Western Nebraska could see high numbers grasshoppers this year
IANR News Service
Large areas of rangeland in western Nebraska were at high risk to grasshopper infestations last year; however, this year could be worse, University of Nebraska-Lincoln entomologists say.
Last year, a wet spring gave rangeland grasses an advantage. So far, the climate predications for this year are calling for warmer and dryer weather this spring. This could put rangeland at a disadvantage.
Once again, ranchers in these high-risk areas should be prepared to monitor the build-up of grasshopper densities during the hatching and early development periods from mid-May through June, said Bob Wright, entomologist in the university’s Institute of Agriculture and Natural Resources.
The high risk category is based on 2010 surveys conducted by the U.S. Department of Agriculture’s Animal and Plant Health Inspection Service. Numbers of adult grasshoppers last year are an index of the number of eggs laid, which is the overwintering stage of the most damaging species, Wright said.
Even though the potential is high in these areas, the actual impact of grasshoppers will be determined largely by two factors:
– Food availability: Immediately after grasshoppers hatch from their eggs, they have few fat reserves and are vulnerable to cool, wet weather. If they can’t feed readily during these early stages, high mortality will result. Since grasshoppers hatch over an extended period, only some of the hatch may be affected; however, this mortality can be significant enough to reduce heavy populations below threshold levels in many areas.
– Rainfall: In areas with ample rainfall, fewer problems will materialize because of the increased grass growth, resulting in less pressure for grass. Additionally, wet weather improves conditions for pathogens (e.g., fungi) that attack grasshoppers. Dry conditions that limit grass growth and depress insect pathogens result in a greater value for the available forage and a greater need to manage grasshopper populations. Healthier, more vigorous grass growth equals fewer grasshopper problems.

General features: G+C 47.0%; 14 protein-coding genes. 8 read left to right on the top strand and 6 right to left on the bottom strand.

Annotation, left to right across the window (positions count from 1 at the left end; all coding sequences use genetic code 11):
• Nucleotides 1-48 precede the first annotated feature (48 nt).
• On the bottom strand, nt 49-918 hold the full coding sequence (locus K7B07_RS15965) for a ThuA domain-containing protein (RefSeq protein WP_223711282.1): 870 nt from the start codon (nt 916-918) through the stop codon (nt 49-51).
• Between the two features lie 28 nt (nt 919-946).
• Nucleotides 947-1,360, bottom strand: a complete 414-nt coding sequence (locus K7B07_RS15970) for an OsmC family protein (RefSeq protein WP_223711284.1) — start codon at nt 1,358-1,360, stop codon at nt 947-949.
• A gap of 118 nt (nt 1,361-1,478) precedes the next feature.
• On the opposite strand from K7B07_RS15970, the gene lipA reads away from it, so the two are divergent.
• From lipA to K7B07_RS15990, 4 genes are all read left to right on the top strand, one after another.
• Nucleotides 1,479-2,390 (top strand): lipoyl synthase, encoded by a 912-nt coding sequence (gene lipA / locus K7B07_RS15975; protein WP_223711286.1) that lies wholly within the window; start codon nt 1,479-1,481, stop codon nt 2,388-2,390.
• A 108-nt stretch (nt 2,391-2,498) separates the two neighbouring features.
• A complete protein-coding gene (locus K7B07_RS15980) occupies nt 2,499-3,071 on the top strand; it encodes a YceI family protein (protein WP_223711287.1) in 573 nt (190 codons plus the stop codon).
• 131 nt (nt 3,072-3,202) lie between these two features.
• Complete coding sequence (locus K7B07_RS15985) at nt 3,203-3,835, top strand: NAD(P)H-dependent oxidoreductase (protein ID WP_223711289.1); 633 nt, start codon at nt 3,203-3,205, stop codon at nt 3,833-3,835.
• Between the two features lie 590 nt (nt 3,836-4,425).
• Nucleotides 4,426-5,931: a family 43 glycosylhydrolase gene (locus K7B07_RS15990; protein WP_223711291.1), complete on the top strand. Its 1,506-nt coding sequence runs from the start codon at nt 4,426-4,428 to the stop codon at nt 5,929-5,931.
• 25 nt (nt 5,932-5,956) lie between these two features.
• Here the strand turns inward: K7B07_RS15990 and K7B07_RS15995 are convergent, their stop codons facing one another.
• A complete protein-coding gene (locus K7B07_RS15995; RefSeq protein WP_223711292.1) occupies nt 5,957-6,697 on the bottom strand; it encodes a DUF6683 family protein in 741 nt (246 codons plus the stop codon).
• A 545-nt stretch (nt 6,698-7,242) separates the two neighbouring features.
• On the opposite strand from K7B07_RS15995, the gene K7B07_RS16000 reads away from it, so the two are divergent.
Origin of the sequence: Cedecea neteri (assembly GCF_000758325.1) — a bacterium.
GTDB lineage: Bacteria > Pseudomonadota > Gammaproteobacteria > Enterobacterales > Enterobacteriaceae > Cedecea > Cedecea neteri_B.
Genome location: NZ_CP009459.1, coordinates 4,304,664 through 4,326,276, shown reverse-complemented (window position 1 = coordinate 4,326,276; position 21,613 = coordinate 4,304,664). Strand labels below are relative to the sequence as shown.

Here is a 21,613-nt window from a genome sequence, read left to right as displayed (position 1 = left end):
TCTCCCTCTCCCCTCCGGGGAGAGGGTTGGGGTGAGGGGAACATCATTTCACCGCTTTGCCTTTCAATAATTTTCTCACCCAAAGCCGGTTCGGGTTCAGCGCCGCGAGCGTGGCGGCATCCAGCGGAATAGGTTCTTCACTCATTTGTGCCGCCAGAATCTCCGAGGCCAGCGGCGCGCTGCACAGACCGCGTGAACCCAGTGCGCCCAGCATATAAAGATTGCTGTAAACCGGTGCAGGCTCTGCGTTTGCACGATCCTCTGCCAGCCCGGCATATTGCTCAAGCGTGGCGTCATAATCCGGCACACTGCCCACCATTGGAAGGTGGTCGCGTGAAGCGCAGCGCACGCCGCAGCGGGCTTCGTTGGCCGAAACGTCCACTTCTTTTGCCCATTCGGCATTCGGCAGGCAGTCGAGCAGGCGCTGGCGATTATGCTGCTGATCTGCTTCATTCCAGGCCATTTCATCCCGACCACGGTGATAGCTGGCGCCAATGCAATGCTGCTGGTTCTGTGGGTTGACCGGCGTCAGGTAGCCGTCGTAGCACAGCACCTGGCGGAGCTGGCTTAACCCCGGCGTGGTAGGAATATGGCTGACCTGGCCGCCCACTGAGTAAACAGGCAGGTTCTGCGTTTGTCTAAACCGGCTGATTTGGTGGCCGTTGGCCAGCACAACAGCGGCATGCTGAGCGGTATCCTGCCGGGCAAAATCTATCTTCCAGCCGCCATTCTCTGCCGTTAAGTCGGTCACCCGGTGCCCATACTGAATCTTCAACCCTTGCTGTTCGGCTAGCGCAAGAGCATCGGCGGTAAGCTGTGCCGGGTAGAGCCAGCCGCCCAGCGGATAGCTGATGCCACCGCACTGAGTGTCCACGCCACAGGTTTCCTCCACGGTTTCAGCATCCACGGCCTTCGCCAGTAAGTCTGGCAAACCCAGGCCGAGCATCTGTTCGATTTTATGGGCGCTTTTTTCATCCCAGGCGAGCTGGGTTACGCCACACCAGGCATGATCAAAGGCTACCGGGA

If grasshopper populations readily persist through the early hatching period and dry conditions limit grass growth, there likely will be widespread areas with serious grasshopper infestations, and control may need to be considered, said Jeff Bradshaw, entomologist at UNL’s Panhandle Research and Extension Center at Scottsbluff.
Bradshaw recommends control with the reduced agent/area treatments, or RAATs, program. The RAATs program has been widely used and ranchers have been very satisfied with the control levels they’ve seen.
RAATs consists of spraying a swath and leaving a swath untreated so that only half the treatment block is sprayed, reducing treatment costs. Any of the three insecticides registered for rangeland grasshopper control can be used, but Dimilin has been used almost exclusively with this program in Nebraska. The longer residual of Dimilin (21-28 days) allows time for grasshoppers to move from the untreated areas into the treated area and contact the insecticide.
The overall effectiveness of control may be reduced slightly with this method, but the cost will be reduced by 50 percent or more. A major cost determinant for using RAATs is the size of the treatment block – larger blocks are much more efficient for applicators to treat. If treatments are warranted, ranchers are urged to work together to treat larger areas to increase the efficiency and reduce the cost of treatments.
For more information visit the UNL Department of Entomology’s website at http://entomology.unl.edu/grasshoppers/index.shtml.
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